자료 1: http://en.wikipedia.org/wiki/Dollar_voting (as of Oct. 01, 2011)
In economics, dollar voting is an analogy used to explain how the purchasing choices of consumers affect which products will continue to be produced and supplied to the market. Every dollar paid for a particular product may be considered a "dollar vote" for that product, such that the products with the largest number of dollar votes generate the most profit and will therefore continue to be produced. A boycott would be a vote against a product.
The reference to "dollar" is just an example; the principle holds for any currency. The expressions "vote with your wallet" and "vote with your dollar" refer to dollar voting.
Dollar voting is similar in theory to Foot voting.
Some economists, like Amartya Sen, have argued that dollar voting requires near perfect knowledge about any product that one wishes to buy. It is sometimes impossible to know whether a product was made by child labour, for example.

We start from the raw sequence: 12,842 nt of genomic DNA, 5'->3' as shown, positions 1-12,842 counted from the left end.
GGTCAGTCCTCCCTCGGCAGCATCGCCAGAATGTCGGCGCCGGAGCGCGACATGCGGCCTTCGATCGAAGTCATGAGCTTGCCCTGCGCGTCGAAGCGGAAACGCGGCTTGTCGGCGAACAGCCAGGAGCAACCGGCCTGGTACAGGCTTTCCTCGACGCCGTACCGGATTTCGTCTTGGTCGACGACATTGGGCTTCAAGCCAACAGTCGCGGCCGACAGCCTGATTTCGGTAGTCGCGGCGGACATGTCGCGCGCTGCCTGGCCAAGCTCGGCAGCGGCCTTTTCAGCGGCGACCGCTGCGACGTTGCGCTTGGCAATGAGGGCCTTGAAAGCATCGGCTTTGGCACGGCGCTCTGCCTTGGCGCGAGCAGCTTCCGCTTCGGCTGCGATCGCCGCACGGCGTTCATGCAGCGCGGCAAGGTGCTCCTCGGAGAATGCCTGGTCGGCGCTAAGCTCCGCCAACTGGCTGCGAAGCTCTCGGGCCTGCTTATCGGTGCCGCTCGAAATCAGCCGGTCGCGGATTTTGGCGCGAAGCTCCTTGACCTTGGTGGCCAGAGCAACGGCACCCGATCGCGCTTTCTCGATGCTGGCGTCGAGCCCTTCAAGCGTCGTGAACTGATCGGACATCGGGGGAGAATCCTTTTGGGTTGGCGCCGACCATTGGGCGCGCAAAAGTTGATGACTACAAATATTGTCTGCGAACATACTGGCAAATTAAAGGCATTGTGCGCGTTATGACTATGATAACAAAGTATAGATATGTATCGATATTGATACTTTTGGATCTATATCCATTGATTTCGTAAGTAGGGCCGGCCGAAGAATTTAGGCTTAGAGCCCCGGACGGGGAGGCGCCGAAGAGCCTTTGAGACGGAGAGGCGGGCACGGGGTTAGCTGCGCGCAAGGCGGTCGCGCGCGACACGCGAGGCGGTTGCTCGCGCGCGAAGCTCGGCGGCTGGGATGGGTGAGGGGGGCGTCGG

자료 2: CyberEconomics: Rationing and Allocating
(...) Economists sometimes make an analogy to politics to explain how a price system decides what should be produced.
- 1. A political election offers citizens a variety of candidates,
- 2. each of whom tries to convince the citizens that his policies are best.
- 3. In the process of voting, the electorate keeps some candidates and retires others to private life. Because political leaders must keep coming before the citizens for election, the actions they can take are limited.
- 4. The electorate has ultimate control over the policies that a democracy adopts.
- 1. The marketplace offers consumers a variety of products,
- 2. and each producer tries to convince consumers that his product is best.
- 3. Consumers vote for products by spending their dollars. Products receiving a lot of dollar votes will be profitable and will continue being produced. Products that do not receive enough dollar votes will die. Dollar voting provides feedback to producers. It tells them whether their performance is acceptable or not.
- 4. Dollar voting implies that consumers, not producers, ultimately decide what will be produced in a market economy. This power of consumers is often called "consumer sovereignty." (...)